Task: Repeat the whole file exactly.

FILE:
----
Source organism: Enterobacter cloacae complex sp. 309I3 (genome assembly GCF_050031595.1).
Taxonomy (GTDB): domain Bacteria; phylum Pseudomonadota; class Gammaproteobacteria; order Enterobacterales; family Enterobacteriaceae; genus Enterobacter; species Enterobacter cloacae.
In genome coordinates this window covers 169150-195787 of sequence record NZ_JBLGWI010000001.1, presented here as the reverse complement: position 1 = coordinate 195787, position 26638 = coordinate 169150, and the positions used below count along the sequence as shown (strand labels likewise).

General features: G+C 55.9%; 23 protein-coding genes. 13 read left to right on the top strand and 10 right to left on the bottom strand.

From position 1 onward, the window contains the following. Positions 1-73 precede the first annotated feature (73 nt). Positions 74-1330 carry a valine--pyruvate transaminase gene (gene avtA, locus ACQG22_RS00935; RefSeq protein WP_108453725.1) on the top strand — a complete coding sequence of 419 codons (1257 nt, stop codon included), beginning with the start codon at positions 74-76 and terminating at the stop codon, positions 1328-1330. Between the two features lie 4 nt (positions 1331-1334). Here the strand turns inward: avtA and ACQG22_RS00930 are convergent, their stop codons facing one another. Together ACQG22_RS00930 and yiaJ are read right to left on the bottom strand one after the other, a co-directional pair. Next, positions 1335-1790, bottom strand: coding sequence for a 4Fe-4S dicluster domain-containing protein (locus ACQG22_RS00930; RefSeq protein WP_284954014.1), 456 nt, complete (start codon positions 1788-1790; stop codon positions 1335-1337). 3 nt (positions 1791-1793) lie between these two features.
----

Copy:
Source organism: Enterobacter cloacae complex sp. 309I3 (genome assembly GCF_050031595.1).
Taxonomy (GTDB): domain Bacteria; phylum Pseudomonadota; class Gammaproteobacteria; order Enterobacterales; family Enterobacteriaceae; genus Enterobacter; species Enterobacter cloacae.
In genome coordinates this window covers 169150-195787 of sequence record NZ_JBLGWI010000001.1, presented here as the reverse complement: position 1 = coordinate 195787, position 26638 = coordinate 169150, and the positions used below count along the sequence as shown (strand labels likewise).

General features: G+C 55.9%; 23 protein-coding genes. 13 read left to right on the top strand and 10 right to left on the bottom strand.

From position 1 onward, the window contains the following. Positions 1-73 precede the first annotated feature (73 nt). Positions 74-1330 carry a valine--pyruvate transaminase gene (gene avtA, locus ACQG22_RS00935; RefSeq protein WP_108453725.1) on the top strand — a complete coding sequence of 419 codons (1257 nt, stop codon included), beginning with the start codon at positions 74-76 and terminating at the stop codon, positions 1328-1330. Between the two features lie 4 nt (positions 1331-1334). Here the strand turns inward: avtA and ACQG22_RS00930 are convergent, their stop codons facing one another. Together ACQG22_RS00930 and yiaJ are read right to left on the bottom strand one after the other, a co-directional pair. Next, positions 1335-1790, bottom strand: coding sequence for a 4Fe-4S dicluster domain-containing protein (locus ACQG22_RS00930; RefSeq protein WP_284954014.1), 456 nt, complete (start codon positions 1788-1790; stop codon positions 1335-1337). 3 nt (positions 1791-1793) lie between these two features.